Dr. Jonathan P. Davis, Baywater Shellfish Farms, Bainbridge Island, WA

Dr. Paul McElhany, Northwest Fisheries Science Center, National Oceanic and Atmospheric Administration, Manchester, WA

Dr. Shallin Busch, Northwest Fisheries Science Center, National Oceanic and Atmospheric Administration, Manchester, WA

Ocean warming, acidification, and hypoxia are increasing threats in the world’s coastal waters, with potentially severe consequences for marine organisms and ocean economies. Waters in the Northeast Pacific have naturally low pH values, making this region particularly vulnerable to the effects of acidification. While the Pacific Northwest region is a leading producer of farmed shellfish in the US, summer mortalities of Pacific oysters Crassostrea gigas are a growing concern for the shellfish industry. There is also an increasing concern that triploid (i.e., seedless) oysters are more sensitive to summer mortality events; this is problematic because in this region, triploids are preferred over diploids since triploids grow faster and diploids are less marketable during their summer spawning season. Previous work suggests that oyster mortalities are the result of stress associated with multiple stressors. However, not much is known about the mechanisms related to this mortality and the extent to which ploidy (number of chromosome copies) influences physiological tolerance. Researchers at the University of Washington and the Northwest Fisheries Science Center, and shellfish growers from Baywater Shellfish will collaborate to integrate oceanographic measurements, field work, and laboratory experiments to examine the physiological tolerance and survival of diploid and triploid oysters under multiple stressors. The natural variability of pH, temperature, and dissolved oxygen will be monitored on commercial farms and the influences of these conditions on the survival, gametogenesis and physiology of the farms’ diploid and triploid oysters will be examined. The effects of pH, temperature, and dissolved oxygen on oyster performance will also be assessed in a controlled, laboratory setting. Finally, a decision tool for growers will be developed by combining economic information with the data collected from the farm and laboratory experiments. This simple-to-use planning tool will help Puget Sound shellfish growers balance the risks and benefits of planting triploid oysters (that are marketable in summer) against the potentially higher mortality of triploids compared to diploids as a function of the multi-stressor environment.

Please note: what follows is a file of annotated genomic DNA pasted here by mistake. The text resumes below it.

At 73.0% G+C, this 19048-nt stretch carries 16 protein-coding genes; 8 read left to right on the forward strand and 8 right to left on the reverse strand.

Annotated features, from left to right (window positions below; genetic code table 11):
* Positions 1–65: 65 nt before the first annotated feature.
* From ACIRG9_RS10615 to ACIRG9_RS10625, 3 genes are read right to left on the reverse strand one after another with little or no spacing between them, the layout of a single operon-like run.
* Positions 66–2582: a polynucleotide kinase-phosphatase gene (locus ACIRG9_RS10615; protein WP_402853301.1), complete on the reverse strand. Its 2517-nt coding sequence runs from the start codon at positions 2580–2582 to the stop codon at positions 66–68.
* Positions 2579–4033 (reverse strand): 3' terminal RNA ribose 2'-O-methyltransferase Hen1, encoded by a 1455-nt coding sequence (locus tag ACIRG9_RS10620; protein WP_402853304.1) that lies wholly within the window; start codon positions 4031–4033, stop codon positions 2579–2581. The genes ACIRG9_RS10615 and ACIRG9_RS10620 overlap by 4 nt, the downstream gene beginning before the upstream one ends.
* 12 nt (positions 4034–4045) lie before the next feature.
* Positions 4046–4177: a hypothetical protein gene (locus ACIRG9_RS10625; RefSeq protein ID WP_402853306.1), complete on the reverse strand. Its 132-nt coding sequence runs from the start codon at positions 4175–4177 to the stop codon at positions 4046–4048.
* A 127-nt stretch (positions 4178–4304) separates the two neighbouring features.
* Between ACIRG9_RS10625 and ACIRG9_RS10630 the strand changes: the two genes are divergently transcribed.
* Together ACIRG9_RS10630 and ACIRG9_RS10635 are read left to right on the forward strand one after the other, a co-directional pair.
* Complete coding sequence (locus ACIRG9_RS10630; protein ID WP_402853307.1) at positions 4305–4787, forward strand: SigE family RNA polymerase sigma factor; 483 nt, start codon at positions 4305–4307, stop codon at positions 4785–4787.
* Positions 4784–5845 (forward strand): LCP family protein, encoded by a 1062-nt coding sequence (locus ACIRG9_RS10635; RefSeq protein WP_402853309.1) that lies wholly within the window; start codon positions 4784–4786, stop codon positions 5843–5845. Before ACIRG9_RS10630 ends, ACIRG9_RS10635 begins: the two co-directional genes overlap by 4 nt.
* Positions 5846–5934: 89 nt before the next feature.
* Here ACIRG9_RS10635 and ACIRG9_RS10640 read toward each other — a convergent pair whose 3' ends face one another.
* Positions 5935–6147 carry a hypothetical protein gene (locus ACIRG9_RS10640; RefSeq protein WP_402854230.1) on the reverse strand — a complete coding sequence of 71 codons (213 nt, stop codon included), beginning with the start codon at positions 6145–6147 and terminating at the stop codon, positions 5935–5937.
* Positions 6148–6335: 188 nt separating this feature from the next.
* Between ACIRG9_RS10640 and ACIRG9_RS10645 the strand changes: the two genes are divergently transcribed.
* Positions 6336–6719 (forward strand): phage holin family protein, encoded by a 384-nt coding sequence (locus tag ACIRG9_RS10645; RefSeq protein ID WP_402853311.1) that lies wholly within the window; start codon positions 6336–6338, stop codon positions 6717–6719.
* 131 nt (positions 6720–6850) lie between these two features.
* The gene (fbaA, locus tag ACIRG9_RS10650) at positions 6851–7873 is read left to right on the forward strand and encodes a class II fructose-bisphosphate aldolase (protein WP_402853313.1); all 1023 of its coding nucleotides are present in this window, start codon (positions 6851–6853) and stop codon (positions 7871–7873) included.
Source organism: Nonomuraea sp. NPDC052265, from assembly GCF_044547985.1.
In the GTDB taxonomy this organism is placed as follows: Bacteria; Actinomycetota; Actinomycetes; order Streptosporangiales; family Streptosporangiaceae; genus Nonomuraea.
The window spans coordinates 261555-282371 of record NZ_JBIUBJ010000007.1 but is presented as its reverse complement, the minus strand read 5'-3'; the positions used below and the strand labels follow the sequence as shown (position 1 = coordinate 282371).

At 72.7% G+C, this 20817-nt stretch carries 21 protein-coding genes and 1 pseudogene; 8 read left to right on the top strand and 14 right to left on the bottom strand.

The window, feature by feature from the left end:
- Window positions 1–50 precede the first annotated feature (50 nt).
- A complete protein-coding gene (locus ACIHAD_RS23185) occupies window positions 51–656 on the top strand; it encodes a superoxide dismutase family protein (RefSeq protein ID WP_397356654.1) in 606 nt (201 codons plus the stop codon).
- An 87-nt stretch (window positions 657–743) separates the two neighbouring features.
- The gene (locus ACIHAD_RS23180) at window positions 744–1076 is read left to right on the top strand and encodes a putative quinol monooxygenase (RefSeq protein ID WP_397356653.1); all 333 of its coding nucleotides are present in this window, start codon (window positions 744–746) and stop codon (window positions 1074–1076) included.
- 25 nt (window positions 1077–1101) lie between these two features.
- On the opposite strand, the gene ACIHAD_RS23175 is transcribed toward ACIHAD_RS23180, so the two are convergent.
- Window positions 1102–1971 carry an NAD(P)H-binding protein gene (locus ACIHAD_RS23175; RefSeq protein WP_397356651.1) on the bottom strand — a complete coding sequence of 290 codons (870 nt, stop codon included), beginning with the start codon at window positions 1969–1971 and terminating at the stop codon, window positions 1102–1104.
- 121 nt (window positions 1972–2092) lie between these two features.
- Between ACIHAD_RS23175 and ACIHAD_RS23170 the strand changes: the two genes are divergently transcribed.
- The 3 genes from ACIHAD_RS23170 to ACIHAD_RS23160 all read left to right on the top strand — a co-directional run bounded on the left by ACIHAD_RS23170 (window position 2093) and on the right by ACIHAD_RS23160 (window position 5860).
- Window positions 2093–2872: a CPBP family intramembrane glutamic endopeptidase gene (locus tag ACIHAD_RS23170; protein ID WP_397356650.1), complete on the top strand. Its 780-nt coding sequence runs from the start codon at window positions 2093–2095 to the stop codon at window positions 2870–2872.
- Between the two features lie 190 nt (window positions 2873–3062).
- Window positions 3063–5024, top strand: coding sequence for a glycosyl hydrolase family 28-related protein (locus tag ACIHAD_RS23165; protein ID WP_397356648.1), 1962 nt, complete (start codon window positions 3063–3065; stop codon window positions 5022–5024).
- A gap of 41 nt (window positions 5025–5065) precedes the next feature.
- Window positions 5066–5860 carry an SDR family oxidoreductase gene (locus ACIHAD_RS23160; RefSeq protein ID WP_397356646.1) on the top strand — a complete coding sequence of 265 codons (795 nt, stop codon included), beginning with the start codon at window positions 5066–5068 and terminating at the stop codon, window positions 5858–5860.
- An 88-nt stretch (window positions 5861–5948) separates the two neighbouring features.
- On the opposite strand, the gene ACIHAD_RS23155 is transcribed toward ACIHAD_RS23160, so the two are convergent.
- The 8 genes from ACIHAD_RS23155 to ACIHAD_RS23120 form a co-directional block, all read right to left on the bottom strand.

Source: NOAA Seagrant